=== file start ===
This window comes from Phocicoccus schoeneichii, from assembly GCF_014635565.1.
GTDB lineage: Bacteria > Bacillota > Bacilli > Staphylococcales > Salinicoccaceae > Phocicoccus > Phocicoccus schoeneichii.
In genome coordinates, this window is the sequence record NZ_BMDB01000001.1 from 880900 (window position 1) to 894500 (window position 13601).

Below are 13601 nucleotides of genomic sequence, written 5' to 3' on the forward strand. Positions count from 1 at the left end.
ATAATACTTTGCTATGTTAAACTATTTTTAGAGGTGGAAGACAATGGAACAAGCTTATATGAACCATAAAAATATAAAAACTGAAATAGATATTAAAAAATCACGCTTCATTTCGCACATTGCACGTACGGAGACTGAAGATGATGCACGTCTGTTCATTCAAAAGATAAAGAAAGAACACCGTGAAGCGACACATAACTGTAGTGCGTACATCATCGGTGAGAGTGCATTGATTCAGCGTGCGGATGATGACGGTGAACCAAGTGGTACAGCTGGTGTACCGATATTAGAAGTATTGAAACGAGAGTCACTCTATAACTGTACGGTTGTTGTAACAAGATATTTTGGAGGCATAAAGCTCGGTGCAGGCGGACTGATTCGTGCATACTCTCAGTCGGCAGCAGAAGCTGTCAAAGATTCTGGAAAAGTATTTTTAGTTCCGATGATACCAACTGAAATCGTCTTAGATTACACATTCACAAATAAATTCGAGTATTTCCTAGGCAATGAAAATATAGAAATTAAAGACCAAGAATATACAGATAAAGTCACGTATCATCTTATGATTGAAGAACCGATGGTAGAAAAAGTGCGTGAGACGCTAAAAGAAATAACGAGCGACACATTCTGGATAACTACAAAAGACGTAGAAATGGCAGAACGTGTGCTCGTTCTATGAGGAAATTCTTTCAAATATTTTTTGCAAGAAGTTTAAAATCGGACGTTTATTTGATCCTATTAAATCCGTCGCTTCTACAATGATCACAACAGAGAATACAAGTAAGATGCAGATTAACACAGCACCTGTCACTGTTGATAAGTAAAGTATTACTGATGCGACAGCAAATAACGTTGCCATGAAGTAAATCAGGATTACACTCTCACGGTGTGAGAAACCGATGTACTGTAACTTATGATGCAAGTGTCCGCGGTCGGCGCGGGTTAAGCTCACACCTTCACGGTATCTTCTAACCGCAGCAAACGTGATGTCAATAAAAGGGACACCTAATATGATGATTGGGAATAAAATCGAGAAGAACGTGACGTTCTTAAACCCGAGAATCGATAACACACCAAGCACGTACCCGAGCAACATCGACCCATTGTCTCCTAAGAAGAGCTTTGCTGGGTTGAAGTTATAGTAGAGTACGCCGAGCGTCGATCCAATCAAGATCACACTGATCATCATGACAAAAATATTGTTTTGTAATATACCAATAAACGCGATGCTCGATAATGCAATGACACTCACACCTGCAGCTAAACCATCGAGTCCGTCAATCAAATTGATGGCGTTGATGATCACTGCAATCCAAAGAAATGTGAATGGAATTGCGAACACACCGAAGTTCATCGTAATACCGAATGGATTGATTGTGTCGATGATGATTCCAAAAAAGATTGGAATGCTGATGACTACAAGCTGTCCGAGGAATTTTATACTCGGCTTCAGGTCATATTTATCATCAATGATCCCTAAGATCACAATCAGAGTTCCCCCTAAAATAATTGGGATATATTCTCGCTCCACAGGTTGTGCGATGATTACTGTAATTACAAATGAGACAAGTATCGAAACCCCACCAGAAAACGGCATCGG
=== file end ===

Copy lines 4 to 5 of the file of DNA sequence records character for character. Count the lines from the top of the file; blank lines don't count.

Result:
Below are 13601 nucleotides of genomic sequence, written 5' to 3' on the forward strand. Positions count from 1 at the left end.
ATAATACTTTGCTATGTTAAACTATTTTTAGAGGTGGAAGACAATGGAACAAGCTTATATGAACCATAAAAATATAAAAACTGAAATAGATATTAAAAAATCACGCTTCATTTCGCACATTGCACGTACGGAGACTGAAGATGATGCACGTCTGTTCATTCAAAAGATAAAGAAAGAACACCGTGAAGCGACACATAACTGTAGTGCGTACATCATCGGTGAGAGTGCATTGATTCAGCGTGCGGATGATGACGGTGAACCAAGTGGTACAGCTGGTGTACCGATATTAGAAGTATTGAAACGAGAGTCACTCTATAACTGTACGGTTGTTGTAACAAGATATTTTGGAGGCATAAAGCTCGGTGCAGGCGGACTGATTCGTGCATACTCTCAGTCGGCAGCAGAAGCTGTCAAAGATTCTGGAAAAGTATTTTTAGTTCCGATGATACCAACTGAAATCGTCTTAGATTACACATTCACAAATAAATTCGAGTATTTCCTAGGCAATGAAAATATAGAAATTAAAGACCAAGAATATACAGATAAAGTCACGTATCATCTTATGATTGAAGAACCGATGGTAGAAAAAGTGCGTGAGACGCTAAAAGAAATAACGAGCGACACATTCTGGATAACTACAAAAGACGTAGAAATGGCAGAACGTGTGCTCGTTCTATGAGGAAATTCTTTCAAATATTTTTTGCAAGAAGTTTAAAATCGGACGTTTATTTGATCCTATTAAATCCGTCGCTTCTACAATGATCACAACAGAGAATACAAGTAAGATGCAGATTAACACAGCACCTGTCACTGTTGATAAGTAAAGTATTACTGATGCGACAGCAAATAACGTTGCCATGAAGTAAATCAGGATTACACTCTCACGGTGTGAGAAACCGATGTACTGTAACTTATGATGCAAGTGTCCGCGGTCGGCGCGGGTTAAGCTCACACCTTCACGGTATCTTCTAACCGCAGCAAACGTGATGTCAATAAAAGGGACACCTAATATGATGATTGGGAATAAAATCGAGAAGAACGTGACGTTCTTAAACCCGAGAATCGATAACACACCAAGCACGTACCCGAGCAACATCGACCCATTGTCTCCTAAGAAGAGCTTTGCTGGGTTGAAGTTATAGTAGAGTACGCCGAGCGTCGATCCAATCAAGATCACACTGATCATCATGACAAAAATATTGTTTTGTAATATACCAATAAACGCGATGCTCGATAATGCAATGACACTCACACCTGCAGCTAAACCATCGAGTCCGTCAATCAAATTGATGGCGTTGATGATCACTGCAATCCAAAGAAATGTGAATGGAATTGCGAACACACCGAAGTTCATCGTAATACCGAATGGATTGATTGTGTCGATGATGATTCCAAAAAAGATTGGAATGCTGATGACTACAAGCTGTCCGAGGAATTTTATACTCGGCTTCAGGTCATATTTATCATCAATGATCCCTAAGATCACAATCAGAGTTCCCCCTAAAATAATTGGGATATATTCTCGCTCCACAGGTTGTGCGATGATTACTGTAATTACAAATGAGACAAGTATCGAAACCCCACCAGAAAACGGCATCGG